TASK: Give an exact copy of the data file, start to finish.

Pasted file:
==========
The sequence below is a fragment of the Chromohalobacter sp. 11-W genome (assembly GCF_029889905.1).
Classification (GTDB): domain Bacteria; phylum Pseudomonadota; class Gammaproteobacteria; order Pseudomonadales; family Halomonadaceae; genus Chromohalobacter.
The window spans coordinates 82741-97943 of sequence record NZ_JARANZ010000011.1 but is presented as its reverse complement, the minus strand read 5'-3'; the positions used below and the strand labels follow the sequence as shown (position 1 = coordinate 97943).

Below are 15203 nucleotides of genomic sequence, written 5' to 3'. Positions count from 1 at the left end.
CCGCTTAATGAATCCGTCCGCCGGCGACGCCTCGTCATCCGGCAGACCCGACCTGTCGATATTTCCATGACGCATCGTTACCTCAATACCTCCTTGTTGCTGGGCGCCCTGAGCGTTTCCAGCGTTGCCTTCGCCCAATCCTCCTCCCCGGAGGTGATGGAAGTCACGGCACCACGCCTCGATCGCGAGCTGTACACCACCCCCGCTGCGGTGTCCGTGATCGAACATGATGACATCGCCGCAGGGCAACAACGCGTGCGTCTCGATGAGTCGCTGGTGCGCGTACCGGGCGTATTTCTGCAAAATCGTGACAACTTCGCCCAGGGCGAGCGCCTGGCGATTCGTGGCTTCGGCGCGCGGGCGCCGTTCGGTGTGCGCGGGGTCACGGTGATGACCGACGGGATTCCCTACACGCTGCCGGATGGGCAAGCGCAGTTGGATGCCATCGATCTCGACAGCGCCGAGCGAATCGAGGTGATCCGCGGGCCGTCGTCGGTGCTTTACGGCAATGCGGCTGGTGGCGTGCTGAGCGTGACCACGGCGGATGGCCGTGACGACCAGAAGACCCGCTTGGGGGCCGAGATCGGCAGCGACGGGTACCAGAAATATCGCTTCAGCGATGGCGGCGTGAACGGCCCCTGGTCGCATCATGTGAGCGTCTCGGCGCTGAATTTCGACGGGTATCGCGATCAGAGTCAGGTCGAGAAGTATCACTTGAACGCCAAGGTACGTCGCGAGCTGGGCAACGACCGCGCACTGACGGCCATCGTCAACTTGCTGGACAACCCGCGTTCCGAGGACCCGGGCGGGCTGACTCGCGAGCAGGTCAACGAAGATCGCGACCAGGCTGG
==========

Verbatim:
The sequence below is a fragment of the Chromohalobacter sp. 11-W genome (assembly GCF_029889905.1).
Classification (GTDB): domain Bacteria; phylum Pseudomonadota; class Gammaproteobacteria; order Pseudomonadales; family Halomonadaceae; genus Chromohalobacter.
The window spans coordinates 82741-97943 of sequence record NZ_JARANZ010000011.1 but is presented as its reverse complement, the minus strand read 5'-3'; the positions used below and the strand labels follow the sequence as shown (position 1 = coordinate 97943).

Below are 15203 nucleotides of genomic sequence, written 5' to 3'. Positions count from 1 at the left end.
CCGCTTAATGAATCCGTCCGCCGGCGACGCCTCGTCATCCGGCAGACCCGACCTGTCGATATTTCCATGACGCATCGTTACCTCAATACCTCCTTGTTGCTGGGCGCCCTGAGCGTTTCCAGCGTTGCCTTCGCCCAATCCTCCTCCCCGGAGGTGATGGAAGTCACGGCACCACGCCTCGATCGCGAGCTGTACACCACCCCCGCTGCGGTGTCCGTGATCGAACATGATGACATCGCCGCAGGGCAACAACGCGTGCGTCTCGATGAGTCGCTGGTGCGCGTACCGGGCGTATTTCTGCAAAATCGTGACAACTTCGCCCAGGGCGAGCGCCTGGCGATTCGTGGCTTCGGCGCGCGGGCGCCGTTCGGTGTGCGCGGGGTCACGGTGATGACCGACGGGATTCCCTACACGCTGCCGGATGGGCAAGCGCAGTTGGATGCCATCGATCTCGACAGCGCCGAGCGAATCGAGGTGATCCGCGGGCCGTCGTCGGTGCTTTACGGCAATGCGGCTGGTGGCGTGCTGAGCGTGACCACGGCGGATGGCCGTGACGACCAGAAGACCCGCTTGGGGGCCGAGATCGGCAGCGACGGGTACCAGAAATATCGCTTCAGCGATGGCGGCGTGAACGGCCCCTGGTCGCATCATGTGAGCGTCTCGGCGCTGAATTTCGACGGGTATCGCGATCAGAGTCAGGTCGAGAAGTATCACTTGAACGCCAAGGTACGTCGCGAGCTGGGCAACGACCGCGCACTGACGGCCATCGTCAACTTGCTGGACAACCCGCGTTCCGAGGACCCGGGCGGGCTGACTCGCGAGCAGGTCAACGAAGATCGCGACCAGGCTGG